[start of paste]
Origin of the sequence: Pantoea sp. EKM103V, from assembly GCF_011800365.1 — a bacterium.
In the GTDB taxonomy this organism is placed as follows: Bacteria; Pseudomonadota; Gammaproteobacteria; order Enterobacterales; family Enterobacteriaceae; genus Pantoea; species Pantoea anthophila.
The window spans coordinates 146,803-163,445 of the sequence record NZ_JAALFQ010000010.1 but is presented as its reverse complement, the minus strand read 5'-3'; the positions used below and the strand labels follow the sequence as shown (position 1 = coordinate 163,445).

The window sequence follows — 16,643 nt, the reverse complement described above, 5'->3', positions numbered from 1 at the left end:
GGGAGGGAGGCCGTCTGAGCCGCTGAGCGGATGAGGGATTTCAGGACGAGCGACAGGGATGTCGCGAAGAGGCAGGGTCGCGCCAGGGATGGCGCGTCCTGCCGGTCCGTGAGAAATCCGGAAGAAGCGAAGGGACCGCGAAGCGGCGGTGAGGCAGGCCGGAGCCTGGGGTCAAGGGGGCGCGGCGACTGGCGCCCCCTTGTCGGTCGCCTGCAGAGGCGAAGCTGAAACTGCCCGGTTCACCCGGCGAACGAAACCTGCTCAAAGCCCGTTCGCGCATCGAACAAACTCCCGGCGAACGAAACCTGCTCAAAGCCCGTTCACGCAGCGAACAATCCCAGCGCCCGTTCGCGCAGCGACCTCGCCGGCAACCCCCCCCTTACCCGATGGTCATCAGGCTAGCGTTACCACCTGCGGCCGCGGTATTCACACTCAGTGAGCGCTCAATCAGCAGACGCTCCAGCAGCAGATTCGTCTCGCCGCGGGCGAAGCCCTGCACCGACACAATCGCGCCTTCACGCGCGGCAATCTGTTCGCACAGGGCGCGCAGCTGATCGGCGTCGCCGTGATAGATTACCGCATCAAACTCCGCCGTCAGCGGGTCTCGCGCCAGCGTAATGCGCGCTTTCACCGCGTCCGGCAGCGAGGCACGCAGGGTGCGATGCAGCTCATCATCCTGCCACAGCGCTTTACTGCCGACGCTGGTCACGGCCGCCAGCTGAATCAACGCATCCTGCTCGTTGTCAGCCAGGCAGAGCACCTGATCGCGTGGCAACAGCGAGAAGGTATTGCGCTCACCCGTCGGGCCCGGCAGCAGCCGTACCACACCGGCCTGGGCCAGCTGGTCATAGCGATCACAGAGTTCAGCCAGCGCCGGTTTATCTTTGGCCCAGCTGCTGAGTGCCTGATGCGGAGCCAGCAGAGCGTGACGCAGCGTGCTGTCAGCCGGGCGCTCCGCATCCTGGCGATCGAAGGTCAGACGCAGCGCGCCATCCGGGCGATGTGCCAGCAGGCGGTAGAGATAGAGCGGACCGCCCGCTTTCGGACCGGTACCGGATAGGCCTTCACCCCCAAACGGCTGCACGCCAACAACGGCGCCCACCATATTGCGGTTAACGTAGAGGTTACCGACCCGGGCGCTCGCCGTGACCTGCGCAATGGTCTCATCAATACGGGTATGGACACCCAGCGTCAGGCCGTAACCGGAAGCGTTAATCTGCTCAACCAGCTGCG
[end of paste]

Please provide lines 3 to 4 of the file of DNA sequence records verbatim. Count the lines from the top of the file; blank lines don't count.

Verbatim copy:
The window spans coordinates 146,803-163,445 of the sequence record NZ_JAALFQ010000010.1 but is presented as its reverse complement, the minus strand read 5'-3'; the positions used below and the strand labels follow the sequence as shown (position 1 = coordinate 163,445).

The window sequence follows — 16,643 nt, the reverse complement described above, 5'->3', positions numbered from 1 at the left end: